For many examiners and investigators ‘The Cloud’ is complicated, complex, and challenging.
Our new Demystifying the Cloud: Webinar Series will showcase different approaches to utilizing cloud data sources in your digital investigations, including open-source intelligence collection and warrant return analysis. We’ll also explore the implications and benefits of incorporating cloud computing technology as part of your digital investigation infrastructure.
In this blog, we’ll be breaking down the analysis of different cloud sources into distinct investigative approaches, sharing workflows and discussing different points of access, as well as tips and tricks to help all of your cloud investigations be more successful.
Understanding Different Aspects of Cloud Investigations
When simplifying cloud investigations, the first challenge to overcome is understanding the different aspects of cloud investigations. As Jessica Hyde, points out:
“Cloud investigations can mean so many things to different people, it can mean the investigation of data that is stored cloud-side, it can be an investigation of a cloud provider, or it can be investigations that are performed in the cloud meaning that the actual processing and analysis is done in Cloud sources. It’s important to consider these all as separate different types of cloud investigations.”
In this series, our examiners Jessica Hyde, Trey Amick, Kim Bradley, and Steve Gemperle, will be exploring a lot of these different facets to help examiners in the field approach investigating cloud data that’s stored via cloud sources, and some approaches to leveraging the capabilities of cloud-hosted software applications to streamline investigations.
Explore How Open-Source Cloud Data Can Help Your Investigations
Investigating data that’s stored in the Cloud can be a spectrum of approaches — ranging from open-source intelligence (OSINT) investigations, to cloud account investigations of participating individuals who disclose their login credentials (more often from victims and witnesses than suspects), to obtaining and analyzing warrant returns from cloud service providers to gain access to the accounts of suspects.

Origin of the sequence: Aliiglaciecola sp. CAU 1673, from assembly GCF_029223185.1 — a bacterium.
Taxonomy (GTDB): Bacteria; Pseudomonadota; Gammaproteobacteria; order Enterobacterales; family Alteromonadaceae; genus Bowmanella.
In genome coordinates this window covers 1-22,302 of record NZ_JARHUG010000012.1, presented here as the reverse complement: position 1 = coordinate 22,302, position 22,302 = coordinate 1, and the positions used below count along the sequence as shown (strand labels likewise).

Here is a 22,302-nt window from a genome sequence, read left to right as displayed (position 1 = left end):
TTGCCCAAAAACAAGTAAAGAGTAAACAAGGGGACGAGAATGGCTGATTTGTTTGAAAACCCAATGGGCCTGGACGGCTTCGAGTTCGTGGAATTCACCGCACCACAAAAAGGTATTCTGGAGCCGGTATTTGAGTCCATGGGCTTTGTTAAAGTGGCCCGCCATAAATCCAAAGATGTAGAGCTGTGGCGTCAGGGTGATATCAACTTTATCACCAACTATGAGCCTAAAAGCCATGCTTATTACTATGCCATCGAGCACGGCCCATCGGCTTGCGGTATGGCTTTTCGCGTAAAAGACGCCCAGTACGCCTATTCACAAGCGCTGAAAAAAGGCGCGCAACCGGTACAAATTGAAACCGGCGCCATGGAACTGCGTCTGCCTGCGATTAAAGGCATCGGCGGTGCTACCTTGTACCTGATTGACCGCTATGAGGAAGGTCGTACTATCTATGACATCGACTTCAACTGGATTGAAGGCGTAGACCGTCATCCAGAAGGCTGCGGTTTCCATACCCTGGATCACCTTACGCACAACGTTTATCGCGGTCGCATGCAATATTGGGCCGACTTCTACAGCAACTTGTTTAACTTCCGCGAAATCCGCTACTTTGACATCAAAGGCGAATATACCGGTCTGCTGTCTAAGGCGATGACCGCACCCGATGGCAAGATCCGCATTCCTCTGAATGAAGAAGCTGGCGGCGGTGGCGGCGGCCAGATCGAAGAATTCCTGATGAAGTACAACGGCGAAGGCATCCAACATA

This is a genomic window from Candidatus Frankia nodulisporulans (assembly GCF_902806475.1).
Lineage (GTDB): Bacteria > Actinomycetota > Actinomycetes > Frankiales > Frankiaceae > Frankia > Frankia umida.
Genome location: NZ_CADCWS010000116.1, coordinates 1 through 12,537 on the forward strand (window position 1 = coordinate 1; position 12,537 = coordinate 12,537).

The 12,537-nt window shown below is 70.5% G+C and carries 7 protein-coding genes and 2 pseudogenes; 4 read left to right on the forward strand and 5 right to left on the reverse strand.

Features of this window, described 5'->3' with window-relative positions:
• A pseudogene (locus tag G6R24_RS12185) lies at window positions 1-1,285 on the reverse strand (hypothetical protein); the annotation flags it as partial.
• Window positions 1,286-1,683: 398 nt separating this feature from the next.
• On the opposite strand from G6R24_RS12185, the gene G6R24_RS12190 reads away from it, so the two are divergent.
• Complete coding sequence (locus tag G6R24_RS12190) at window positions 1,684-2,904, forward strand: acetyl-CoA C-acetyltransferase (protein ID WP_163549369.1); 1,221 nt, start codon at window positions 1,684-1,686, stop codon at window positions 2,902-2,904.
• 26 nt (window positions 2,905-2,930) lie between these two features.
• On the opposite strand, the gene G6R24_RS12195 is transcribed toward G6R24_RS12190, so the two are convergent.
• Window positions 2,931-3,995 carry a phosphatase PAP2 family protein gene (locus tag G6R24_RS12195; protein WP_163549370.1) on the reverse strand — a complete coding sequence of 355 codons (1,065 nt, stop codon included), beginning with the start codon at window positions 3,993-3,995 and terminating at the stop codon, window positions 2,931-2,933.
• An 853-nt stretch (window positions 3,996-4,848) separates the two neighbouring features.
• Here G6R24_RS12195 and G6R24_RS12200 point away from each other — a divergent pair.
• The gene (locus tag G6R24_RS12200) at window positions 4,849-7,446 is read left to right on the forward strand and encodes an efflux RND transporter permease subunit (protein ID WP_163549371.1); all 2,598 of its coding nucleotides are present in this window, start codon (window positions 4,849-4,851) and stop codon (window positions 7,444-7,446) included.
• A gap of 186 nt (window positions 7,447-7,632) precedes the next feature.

While it may seem like OSINT investigations could be less fruitful when pursuing tech-savvy suspects, Steve Gemperle notes that there’s a surprising amount of data that’s published and publicly available, both in terms of the volume and the sensitivity of the posts: “In a lot of cases, criminals want people to see what they’re doing. From individuals posting ‘brag’ videos of robberies, thefts, and muggings, posted to SnapChat, Instagram, and Facebook stories.” In some cases, human vanity is a key driver in being able to break a case. Plus, as Kim Bradley suggests, OSINT data should be collected (or cloud data collected via live acquisition), because “it’s the most up to date version of an accounts posts or tweets or activities on a particular platform. Often times, we can see that data on a device, such as a mobile device, or even on a work station, but the most up to date version of what that account has actually posted or the activity that has occurred on that account is going to be from that Open source intelligence data that’s been posted on the internet.”
Getting Data from Consent-Based Investigations
Moving beyond publicly available information to the investigation of cloud accounts, this doesn’t always mean that warrants or examining warrant returns are necessary. A lot of excellent data can be obtained by way of consent-based investigations.
As Trey Amick points out, the cloud accounts of both victims and potential witnesses are valuable at the outset of an investigation: